Rukai (people)

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Rukai Chief (Photograph from the Department of Anthropology of the Imperial University of Tokyo at the time of the Japanese rule of Taiwan before 1945)

The Rukai ( Chinese  魯凱 族Lǔkǎi zú ) are one of the indigenous peoples of Taiwan . With a population of 12,831 people (as of Sept. 2014), the Rukai people are spread over southern Taiwan , namely over the areas of the port city of Kaohsiung and the two districts of Pingtung and Taitung . Like all indigenous peoples of Taiwan, the Rukai are also part of the Austronesian peoples and speak a Formosa language . The traditional Rukai society was characterized by a caste system that was divided into chiefs, nobles, warriors and people.

The social order

The Rukai passed on the succession patrilinear . The first-born son of the first-married woman became the successor. The chief had the greatest power and responsibility for collecting taxes, controlling the tribes, and helping the people in need. The only way to raise the family status was to marry a woman with a man in a higher position.



Every year in mid-August is the harvest festival, one of the most important festivals for the Rukai. After the harvest, each tribe holds a series of festivities to say thanks for the harvest and to ask for security. In addition, war, hunting and wealth are also themes of this festival. Thanksgiving begins in the morning. On the fairground there are many huts with images of the Chinese nosed viper and the sun god. People in traditional clothing crowd around the square. The chief priest recites prayers dedicated to the gods or ancestors. After that, fires are set on the fairground and the warriors must jump over the fires. This symbolizes the expulsion of evil spirits. Further performances and competitions will follow after the opening ceremony.

Tapakadrawane Festival (Black Rice Festival)

Every January the Rukai put on their most beautiful festive clothing and bring parts of the harvest to the chief. This then distributes them to the needy tribal members.


Swinging is a romantic activity for teens. If the girls have a friend, he can swing them . The other people are singing at the same time. The higher a girl swings, the louder people sing. Schwingen emphasizes the importance of the girls in the tribe, and it is also a symbol that the woman is pure and has temperament.


Once upon a time there was a Bunun princess who fell in love with the eldest son of the Rukai chief and married him.

The princess took care of the household and housework every day, so she also took over the cooking. However, she never dined with her new family. Little by little, the family members wore out.

The Rukai chief was watching the girl because of a suspicion against her. As he did so, he saw how she whistled while she was cooking sweet potatoes , attracting a snake, which she killed and cooked. Now, however, the snake was a Chinese nosed viper , which was worshiped as divine by the Rukai. So it's no wonder the family kept losing weight. The chief issued a severe reprimand to the bunun princess and gave her a punishment, namely to carry a tree trunk with a nosed viper.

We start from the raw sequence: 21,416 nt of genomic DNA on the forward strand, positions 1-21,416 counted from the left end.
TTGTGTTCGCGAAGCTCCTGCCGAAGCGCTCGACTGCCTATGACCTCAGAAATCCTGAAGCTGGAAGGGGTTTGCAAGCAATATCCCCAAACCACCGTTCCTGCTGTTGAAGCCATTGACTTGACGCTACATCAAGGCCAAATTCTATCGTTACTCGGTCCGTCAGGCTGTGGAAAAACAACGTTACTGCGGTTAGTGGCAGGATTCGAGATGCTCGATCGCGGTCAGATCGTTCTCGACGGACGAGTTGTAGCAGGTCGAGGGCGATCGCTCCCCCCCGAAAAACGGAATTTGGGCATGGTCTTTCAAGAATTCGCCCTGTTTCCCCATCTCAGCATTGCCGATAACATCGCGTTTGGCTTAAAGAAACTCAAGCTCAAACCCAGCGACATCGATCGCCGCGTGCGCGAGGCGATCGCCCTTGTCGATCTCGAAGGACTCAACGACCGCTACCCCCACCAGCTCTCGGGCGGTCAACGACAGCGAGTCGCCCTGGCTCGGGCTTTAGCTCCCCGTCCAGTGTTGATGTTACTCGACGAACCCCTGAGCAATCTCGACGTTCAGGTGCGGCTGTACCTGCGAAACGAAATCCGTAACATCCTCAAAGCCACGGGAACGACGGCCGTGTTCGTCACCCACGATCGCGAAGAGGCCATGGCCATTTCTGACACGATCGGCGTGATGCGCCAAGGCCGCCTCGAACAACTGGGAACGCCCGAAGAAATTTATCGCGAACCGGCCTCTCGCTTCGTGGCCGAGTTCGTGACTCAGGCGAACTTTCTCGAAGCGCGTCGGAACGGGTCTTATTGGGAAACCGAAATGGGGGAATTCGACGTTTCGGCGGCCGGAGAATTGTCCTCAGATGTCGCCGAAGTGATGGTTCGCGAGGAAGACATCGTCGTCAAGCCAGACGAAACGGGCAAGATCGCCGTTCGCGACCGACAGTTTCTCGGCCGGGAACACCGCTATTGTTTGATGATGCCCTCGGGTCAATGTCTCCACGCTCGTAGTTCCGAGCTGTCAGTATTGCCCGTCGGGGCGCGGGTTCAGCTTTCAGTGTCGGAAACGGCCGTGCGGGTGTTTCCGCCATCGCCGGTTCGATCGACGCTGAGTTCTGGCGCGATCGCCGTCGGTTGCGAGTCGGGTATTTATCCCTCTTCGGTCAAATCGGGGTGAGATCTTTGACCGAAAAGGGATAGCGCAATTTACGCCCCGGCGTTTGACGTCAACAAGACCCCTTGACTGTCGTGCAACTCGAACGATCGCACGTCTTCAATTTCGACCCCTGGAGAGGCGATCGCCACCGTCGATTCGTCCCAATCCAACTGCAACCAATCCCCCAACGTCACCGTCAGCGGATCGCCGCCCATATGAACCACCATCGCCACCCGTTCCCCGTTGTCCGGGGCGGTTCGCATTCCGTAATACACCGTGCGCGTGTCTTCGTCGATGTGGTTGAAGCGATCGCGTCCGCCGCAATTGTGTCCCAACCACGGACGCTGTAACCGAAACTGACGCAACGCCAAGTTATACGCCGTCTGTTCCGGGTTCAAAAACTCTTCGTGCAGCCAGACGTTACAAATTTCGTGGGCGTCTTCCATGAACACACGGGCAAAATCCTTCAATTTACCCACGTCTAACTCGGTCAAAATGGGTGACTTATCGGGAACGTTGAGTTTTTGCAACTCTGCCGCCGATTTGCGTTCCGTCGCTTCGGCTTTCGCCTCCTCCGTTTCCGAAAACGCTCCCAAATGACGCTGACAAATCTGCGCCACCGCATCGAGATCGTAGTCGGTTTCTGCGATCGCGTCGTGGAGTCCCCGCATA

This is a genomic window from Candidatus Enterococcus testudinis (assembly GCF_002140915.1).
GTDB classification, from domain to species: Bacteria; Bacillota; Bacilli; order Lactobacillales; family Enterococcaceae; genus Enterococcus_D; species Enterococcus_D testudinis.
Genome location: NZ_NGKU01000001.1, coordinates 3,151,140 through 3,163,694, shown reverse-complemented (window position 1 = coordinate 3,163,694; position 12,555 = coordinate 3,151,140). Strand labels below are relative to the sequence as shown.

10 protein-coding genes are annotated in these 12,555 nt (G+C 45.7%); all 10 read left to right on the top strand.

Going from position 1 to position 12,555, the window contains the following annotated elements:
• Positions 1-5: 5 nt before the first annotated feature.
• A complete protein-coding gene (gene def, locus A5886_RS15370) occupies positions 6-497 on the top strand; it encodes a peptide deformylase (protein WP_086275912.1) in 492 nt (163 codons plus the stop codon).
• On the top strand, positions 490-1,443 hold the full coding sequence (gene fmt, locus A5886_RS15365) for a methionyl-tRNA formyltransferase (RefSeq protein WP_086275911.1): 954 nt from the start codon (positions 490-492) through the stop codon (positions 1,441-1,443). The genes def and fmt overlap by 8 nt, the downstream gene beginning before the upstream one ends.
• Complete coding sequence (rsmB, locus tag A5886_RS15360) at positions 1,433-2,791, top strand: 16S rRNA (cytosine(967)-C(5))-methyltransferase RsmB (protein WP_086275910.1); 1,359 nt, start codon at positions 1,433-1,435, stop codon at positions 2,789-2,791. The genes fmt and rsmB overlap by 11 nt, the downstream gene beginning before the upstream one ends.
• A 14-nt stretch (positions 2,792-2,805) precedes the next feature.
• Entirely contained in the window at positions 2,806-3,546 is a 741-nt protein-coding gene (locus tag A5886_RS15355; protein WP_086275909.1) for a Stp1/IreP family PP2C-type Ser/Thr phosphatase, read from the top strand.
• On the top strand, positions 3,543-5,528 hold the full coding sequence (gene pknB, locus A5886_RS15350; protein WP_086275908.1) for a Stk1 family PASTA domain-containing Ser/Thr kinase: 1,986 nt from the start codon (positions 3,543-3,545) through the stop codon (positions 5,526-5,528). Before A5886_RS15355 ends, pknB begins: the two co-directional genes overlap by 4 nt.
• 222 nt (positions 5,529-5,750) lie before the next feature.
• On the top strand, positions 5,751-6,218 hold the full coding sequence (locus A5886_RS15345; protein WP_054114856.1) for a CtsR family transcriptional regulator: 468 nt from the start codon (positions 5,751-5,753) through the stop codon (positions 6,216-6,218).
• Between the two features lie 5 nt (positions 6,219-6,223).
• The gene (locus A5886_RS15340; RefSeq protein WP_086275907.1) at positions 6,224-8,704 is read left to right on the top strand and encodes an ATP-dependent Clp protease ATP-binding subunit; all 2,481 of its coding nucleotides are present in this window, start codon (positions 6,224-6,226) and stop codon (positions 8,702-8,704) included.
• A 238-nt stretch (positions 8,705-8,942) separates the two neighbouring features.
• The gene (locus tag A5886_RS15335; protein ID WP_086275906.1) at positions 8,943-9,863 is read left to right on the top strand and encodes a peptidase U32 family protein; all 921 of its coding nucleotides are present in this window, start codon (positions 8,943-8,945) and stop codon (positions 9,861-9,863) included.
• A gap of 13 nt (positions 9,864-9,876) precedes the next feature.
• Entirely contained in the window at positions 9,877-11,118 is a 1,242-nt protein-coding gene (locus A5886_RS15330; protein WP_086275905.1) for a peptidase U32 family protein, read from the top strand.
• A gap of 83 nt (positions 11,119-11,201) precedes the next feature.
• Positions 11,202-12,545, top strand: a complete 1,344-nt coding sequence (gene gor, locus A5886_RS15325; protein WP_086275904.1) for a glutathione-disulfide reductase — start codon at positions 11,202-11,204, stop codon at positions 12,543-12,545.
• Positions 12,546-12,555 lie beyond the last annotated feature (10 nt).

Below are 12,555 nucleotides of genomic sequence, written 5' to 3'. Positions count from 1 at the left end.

While traveling from Sanaginaeh to Tsubuli, where she usually met her husband, she ate the nasal viper and wept terribly on a rock. She wished that her husband would come to her. But she waited in vain for him. The bones of the eaten snake suddenly became a living nosed viper again, and the girl wept even more violently. The tears of the Bunun princess ran down the tree trunk that had been dragged along and left her face on the wood. This tribe became a totem . This legend also expresses that there should be eternal conflicts between the Rukai and the Bunun.


If a man had killed six wild boars, he received a lily as a prize at a traditional celebration. The lily was - similar to the laurel wreath among the ancient Greeks - as a symbol of the highest recognition. Whoever received the most lilies from the Rukai was considered a hero.


Handmade embroidered clothing is highly valued by the Rukai. The clothes are decorated with images of the Chinese nosed viper, ceramic vessels or venerated deities. Usually the colors of clothing are black, blue, or red. The lily headwear and the Chinese nosed viper headwear are a focus of clothing. The headwear with the Chinese nosed viper totem and wild boar teeth is for men. The headwear for women is decorated with lilies, wild boar teeth and silver.

Web links


  • 孫大川. (2003). "魯凱 族 - 多情 的 巴 嫩 姑娘" [Baleng and the snake: Stories from the Rukai Tribe]. Taiwan.

Individual evidence

  1. 原住民 委員會. (No longer available online.) Formerly in the original ; accessed on October 6, 2016 .  ( Page no longer available , search in web archivesInfo: The link was automatically marked as defective. Please check the link according to the instructions and then remove this notice.@1@ 2Template: Dead Link /  
  2. a b c 原住民 委員會. Retrieved October 6, 2016 .
  3. a b c 台灣 原住民 神話 與 傳說. Retrieved October 12, 2016 .
  4. 孫大川: « 魯凱 族 - 多情 的 巴 嫩 姑娘 » .
  5. 孫大川: « 魯凱 族 - 多情 的 巴 嫩 姑娘 » .
  6. 台灣 原住民 神話 與 傳說. Retrieved October 12, 2016 .